“While the Minister is happy to squander money on a dead language in order to promote her own narrow political agenda, thousands of parents and pupils are left in a state of anxiety as the transfer system has descended to state of unregulated chaos. This is nothing short of outrageous, and I would respectfully suggest that the Minister employ more time, effort and budget towards finding a resolution to the current calamity, which she has brought to bear on our prized Education System.

“It seems that Minister Ruane is more concerned about using her Ministerial position to further her own narrow Republican agenda by wasting departmental money on Irish than the future of Ulster’s children”.


* Aistríodh "Leprechaun" go "Irish" ar an suíomh Glór Traidisiúnta Aontachtach inniú. / "Leprechaun" estis ŝanĝita al "Irish" en la TUV retejo hodiaŭ.

Ai’ta!


…de NovoPress/Brezh:

Voici maintenant deux ans qu’Ai’ta ! (« Allez ! » en breton) lutte pour que la langue bretonne ait sa place dans tous les services publics de Bretagne, en particulier dans les gares.

Ainsi, dimanche dernier vers 18h15, la gare de Brest fit l’objet d’une action qui a réuni une trentaine de personnes.

Durant plus d’une heure, les militants du bilinguisme français-breton dans les services publics, visages masqués de blanc, se sont allongés dans le hall de la gare et sont restés immobiles jusqu’à l’arrivée du train en provenance de Paris...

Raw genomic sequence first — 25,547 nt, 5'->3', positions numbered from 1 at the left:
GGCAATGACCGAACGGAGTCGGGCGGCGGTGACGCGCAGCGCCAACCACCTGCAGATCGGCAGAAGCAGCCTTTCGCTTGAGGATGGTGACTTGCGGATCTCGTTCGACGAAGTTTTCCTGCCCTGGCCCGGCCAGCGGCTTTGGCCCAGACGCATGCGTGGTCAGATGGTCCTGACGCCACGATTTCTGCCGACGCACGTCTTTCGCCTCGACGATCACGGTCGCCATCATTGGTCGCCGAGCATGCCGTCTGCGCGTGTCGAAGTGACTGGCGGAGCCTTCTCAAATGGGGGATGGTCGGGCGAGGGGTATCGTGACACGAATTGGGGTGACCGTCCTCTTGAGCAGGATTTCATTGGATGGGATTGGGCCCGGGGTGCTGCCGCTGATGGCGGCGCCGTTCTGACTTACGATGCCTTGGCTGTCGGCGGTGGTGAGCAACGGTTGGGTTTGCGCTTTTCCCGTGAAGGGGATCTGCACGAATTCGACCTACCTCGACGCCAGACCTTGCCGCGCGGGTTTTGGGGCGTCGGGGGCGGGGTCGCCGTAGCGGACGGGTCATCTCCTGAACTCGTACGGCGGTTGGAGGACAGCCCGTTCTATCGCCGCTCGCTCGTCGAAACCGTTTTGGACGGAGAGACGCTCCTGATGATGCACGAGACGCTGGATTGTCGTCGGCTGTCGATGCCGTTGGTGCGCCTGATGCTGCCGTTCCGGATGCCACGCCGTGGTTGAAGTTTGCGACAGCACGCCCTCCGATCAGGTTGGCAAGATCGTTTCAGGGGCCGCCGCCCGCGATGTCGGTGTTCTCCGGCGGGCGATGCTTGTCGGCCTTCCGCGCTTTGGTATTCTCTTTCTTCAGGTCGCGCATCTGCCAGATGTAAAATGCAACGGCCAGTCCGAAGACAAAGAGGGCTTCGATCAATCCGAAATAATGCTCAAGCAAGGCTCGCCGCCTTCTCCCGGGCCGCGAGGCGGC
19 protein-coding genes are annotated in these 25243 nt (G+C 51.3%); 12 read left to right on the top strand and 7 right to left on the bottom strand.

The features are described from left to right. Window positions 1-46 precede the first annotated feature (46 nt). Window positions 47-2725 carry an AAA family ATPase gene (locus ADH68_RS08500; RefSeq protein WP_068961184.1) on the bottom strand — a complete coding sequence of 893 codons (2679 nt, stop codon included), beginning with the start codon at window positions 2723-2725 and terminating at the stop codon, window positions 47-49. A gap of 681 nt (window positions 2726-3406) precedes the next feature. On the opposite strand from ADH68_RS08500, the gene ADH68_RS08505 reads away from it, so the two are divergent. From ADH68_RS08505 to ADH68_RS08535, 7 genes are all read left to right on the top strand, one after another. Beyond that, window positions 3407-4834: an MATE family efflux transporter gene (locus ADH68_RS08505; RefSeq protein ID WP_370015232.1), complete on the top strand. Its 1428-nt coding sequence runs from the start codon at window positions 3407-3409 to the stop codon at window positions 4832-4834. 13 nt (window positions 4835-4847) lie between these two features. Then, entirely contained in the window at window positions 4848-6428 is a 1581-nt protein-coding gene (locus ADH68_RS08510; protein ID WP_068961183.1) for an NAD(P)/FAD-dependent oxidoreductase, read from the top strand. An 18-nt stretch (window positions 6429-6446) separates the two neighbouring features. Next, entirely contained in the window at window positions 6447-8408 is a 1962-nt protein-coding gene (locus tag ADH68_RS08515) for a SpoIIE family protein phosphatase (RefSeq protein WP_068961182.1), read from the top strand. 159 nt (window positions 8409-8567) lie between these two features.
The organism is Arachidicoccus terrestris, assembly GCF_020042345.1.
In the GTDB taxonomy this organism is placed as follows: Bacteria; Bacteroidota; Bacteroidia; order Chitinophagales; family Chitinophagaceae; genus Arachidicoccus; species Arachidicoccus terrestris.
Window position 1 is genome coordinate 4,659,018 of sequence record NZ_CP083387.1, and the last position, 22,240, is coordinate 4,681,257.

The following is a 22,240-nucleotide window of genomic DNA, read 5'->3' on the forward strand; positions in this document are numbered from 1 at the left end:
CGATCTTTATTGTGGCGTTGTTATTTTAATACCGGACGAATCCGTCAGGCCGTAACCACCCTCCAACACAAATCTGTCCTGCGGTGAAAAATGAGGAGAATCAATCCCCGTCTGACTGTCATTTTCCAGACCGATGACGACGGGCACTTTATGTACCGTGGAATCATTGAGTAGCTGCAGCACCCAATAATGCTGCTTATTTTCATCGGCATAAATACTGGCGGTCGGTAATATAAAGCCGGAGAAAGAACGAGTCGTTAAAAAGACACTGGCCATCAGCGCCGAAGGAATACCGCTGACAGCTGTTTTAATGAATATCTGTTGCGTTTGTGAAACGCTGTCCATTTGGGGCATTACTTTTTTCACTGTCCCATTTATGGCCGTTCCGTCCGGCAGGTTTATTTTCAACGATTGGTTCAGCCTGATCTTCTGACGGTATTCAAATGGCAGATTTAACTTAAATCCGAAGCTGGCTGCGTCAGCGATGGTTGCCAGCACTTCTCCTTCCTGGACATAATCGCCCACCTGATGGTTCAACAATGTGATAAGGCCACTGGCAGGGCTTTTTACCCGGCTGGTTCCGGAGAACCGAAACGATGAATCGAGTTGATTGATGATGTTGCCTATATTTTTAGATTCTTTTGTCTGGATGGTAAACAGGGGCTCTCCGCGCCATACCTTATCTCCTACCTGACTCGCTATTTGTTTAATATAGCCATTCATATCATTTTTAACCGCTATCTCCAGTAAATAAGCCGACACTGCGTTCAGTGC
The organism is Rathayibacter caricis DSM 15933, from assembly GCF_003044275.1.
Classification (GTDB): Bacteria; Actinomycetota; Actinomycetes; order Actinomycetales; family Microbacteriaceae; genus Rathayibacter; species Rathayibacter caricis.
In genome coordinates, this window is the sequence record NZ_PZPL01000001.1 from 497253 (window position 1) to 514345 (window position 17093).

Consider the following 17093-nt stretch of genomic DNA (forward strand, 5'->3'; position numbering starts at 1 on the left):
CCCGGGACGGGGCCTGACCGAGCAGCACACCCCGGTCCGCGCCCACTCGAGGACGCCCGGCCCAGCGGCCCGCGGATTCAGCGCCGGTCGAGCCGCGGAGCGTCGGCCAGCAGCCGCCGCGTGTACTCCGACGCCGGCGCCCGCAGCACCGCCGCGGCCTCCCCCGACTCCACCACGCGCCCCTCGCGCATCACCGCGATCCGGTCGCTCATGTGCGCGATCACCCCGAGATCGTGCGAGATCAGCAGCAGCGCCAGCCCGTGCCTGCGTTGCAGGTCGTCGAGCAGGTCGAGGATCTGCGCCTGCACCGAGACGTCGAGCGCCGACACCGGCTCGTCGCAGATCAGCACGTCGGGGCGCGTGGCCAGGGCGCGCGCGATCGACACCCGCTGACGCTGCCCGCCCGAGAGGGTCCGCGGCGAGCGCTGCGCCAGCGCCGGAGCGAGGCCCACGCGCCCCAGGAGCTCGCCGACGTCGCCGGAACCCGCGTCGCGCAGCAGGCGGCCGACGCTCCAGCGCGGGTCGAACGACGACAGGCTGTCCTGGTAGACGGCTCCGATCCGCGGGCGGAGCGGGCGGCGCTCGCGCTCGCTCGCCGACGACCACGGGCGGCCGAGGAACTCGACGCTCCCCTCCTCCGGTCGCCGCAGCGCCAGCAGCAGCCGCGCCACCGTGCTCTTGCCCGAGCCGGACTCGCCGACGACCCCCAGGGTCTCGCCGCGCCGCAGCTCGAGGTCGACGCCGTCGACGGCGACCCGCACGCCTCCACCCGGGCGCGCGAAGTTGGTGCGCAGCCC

Lingvaj Potencoj


...de la BBC:

The Welsh assembly has approved a bid for powers over the Welsh language, with some dissent.

A number of AMs say it has meant a narrowing of the powers that could be devolved from Westminster.

Heritage Minister Alun Ffred Jones said the powers bid would mean the coalition assembly government could pass all of its commitments on the Welsh language.

The powers bid has to be passed by both Houses of Parliament before it is given royal approval....

Monday, 2 November 2009

Profesoro Larry Taylor


...de la Irish Times:

He’s a New York Jew who speaks fluent Irish and is an expert in the anthropology of Irish Catholicism. Now, he’s making international connections for NUI Maynooth…

Professor Lawrence Taylor was seen as an ideal choice to represent NUI Maynooth in its effort to expand and cement its partnerships and dealings with international universities.

Taylor had been head of the department of anthropology in NUI Maynooth for almost 10 years when he was appointed as Dean of International Education last year….

…Learning the Irish language was just one element that allowed him to get under the skin of the community, but it was an important one. He developed a fascination in particular with the role of the Catholic Church and the priest in the community and gradually, that took over as his main area of research.